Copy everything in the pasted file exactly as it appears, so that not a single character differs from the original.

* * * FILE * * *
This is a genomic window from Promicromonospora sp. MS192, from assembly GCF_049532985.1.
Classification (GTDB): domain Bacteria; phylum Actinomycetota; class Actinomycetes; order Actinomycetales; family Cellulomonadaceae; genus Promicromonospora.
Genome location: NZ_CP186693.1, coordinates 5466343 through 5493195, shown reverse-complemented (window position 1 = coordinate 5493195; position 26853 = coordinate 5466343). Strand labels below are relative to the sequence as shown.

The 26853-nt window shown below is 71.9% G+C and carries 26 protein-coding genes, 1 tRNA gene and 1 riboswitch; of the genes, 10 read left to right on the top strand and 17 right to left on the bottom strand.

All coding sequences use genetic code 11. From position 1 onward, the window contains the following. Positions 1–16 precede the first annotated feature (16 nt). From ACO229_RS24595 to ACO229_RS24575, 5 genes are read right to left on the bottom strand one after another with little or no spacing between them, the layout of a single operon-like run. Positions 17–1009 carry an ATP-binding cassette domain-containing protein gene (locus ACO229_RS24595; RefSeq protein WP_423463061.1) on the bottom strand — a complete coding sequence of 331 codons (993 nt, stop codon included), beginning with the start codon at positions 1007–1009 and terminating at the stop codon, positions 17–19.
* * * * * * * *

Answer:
This is a genomic window from Promicromonospora sp. MS192, from assembly GCF_049532985.1.
Classification (GTDB): domain Bacteria; phylum Actinomycetota; class Actinomycetes; order Actinomycetales; family Cellulomonadaceae; genus Promicromonospora.
Genome location: NZ_CP186693.1, coordinates 5466343 through 5493195, shown reverse-complemented (window position 1 = coordinate 5493195; position 26853 = coordinate 5466343). Strand labels below are relative to the sequence as shown.

The 26853-nt window shown below is 71.9% G+C and carries 26 protein-coding genes, 1 tRNA gene and 1 riboswitch; of the genes, 10 read left to right on the top strand and 17 right to left on the bottom strand.

All coding sequences use genetic code 11. From position 1 onward, the window contains the following. Positions 1–16 precede the first annotated feature (16 nt). From ACO229_RS24595 to ACO229_RS24575, 5 genes are read right to left on the bottom strand one after another with little or no spacing between them, the layout of a single operon-like run. Positions 17–1009 carry an ATP-binding cassette domain-containing protein gene (locus ACO229_RS24595; RefSeq protein WP_423463061.1) on the bottom strand — a complete coding sequence of 331 codons (993 nt, stop codon included), beginning with the start codon at positions 1007–1009 and terminating at the stop codon, positions 17–19.